Business

California Olive Ranch Announces Expansion

A $35-million equity infusion is being used to add more than 2,000 acres of farm fields, additional infrastructure, staffing and research and development, the company revealed.

California Olive Ranch
Aug. 27, 2018
By Daniel Dawson
California Olive Ranch

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California Olive Ranch has announced that it will plant 2,200 acres of olive trees by the end of the year.

The com­pany has already invested some of the $35 mil­lion equity invest­ment it received at the end of last year in the project. According to CEO Gregg Kelley, this will be the largest single olive tree plant­ing project in California and the United States.

“These new plant­i­ngs come at a cru­cial time for the indus­try as a whole,” Kelley said. “As the years progress, we are seeing an upward trend in con­sumer demand. By increas­ing our level of pro­duc­tion, we are more easily able to meet that need.”

Kelley told Olive Oil Times that these new trees were grown in domes­tic nurs­eries and, “will pro­vide enough oil to serve the annual demand of our five largest cus­tomers.”

The new trees will be planted in Butte, Fresno, Kings, Merced and Yolo coun­ties. Among the vari­eties that will be planted are Arbequina, Arbosana and Koroneiki.

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“We will also ded­i­cate a sig­nif­i­cant amount of new acreage to test­ing and exper­i­ment­ing with dif­fer­ent vari­etals,” Kelley said.

California Olive Ranch new plantings

Patricia Darragh, the exec­u­tive direc­tor of the California Olive Oil Council, wel­comed the news of more olive trees and said that any sort of expan­sion that allows for increased olive oil pro­duc­tion will ben­e­fit California.

“This is good news for the indus­try,” she told Olive Oil Times. “The COOC sup­ports expan­sion in California as the demand for California extra virgin olive oil has never been greater.”

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According to Darragh, California now pro­vides 7.9 per­cent of the United States extra virgin olive oil market share, an increase of nearly one per­cent since December 2017. The addi­tional acres are likely to help increase the state’s market share and mit­i­gate the effects of less pro­duc­tive years.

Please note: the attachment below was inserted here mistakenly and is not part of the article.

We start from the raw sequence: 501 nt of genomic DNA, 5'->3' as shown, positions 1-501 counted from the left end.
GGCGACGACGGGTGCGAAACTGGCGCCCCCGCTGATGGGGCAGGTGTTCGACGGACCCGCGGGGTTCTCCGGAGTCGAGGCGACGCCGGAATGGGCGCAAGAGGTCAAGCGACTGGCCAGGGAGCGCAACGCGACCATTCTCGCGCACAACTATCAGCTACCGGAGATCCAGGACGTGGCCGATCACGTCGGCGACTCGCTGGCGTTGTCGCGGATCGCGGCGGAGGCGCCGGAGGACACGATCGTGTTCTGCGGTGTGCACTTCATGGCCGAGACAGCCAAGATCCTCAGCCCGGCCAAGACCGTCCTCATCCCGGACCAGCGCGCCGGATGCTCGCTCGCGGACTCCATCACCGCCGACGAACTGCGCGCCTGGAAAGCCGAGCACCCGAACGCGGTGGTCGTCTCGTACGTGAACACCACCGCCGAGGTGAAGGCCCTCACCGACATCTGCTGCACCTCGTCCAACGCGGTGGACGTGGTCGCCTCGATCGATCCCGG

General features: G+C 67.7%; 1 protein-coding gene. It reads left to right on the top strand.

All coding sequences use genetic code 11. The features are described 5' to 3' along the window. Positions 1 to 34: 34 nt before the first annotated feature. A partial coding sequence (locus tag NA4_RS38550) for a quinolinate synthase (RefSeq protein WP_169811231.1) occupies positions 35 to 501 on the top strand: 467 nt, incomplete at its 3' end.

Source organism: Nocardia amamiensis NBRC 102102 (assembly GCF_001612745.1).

In terms of the price that cus­tomers will pay in the super­mar­ket, nei­ther Darragh nor Kelley believes the new acreage will have a big impact. Instead, both argue that the cli­mate and con­sumer demand are much more likely to lead to price fluc­tu­a­tions.

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“While I am not aware of any price increase con­sid­er­a­tions over­all [from the COR’s project], we are antic­i­pat­ing a lower yield than normal for this upcom­ing har­vest which may affect pric­ing,” Darragh said.

Kelley said the expan­sion and equity invest­ment were both allow­ing the California Olive Ranch to create more har­vest­ing, pro­duc­tion and admin­is­tra­tive jobs, as well as expand the company’s milling infra­struc­ture.

“We have increased our U.S.-based team by 20 per­cent in just the past year, with increases planned for the fore­see­able future,” he said.

Kelley declined to com­ment on how much of the $35 mil­lion has already been spent on the acreage increase but said the remain­der would be used to invest in local olive tree grow­ers, organic olive oil pro­duc­tion, research and devel­op­ment and regen­er­a­tive agri­cul­ture.

The equity invest­ment was pro­vided by a “major U.S.-based insti­tu­tional investor” and exist­ing investors. It remains the largest of its kind in the domes­tic extra virgin olive oil sector.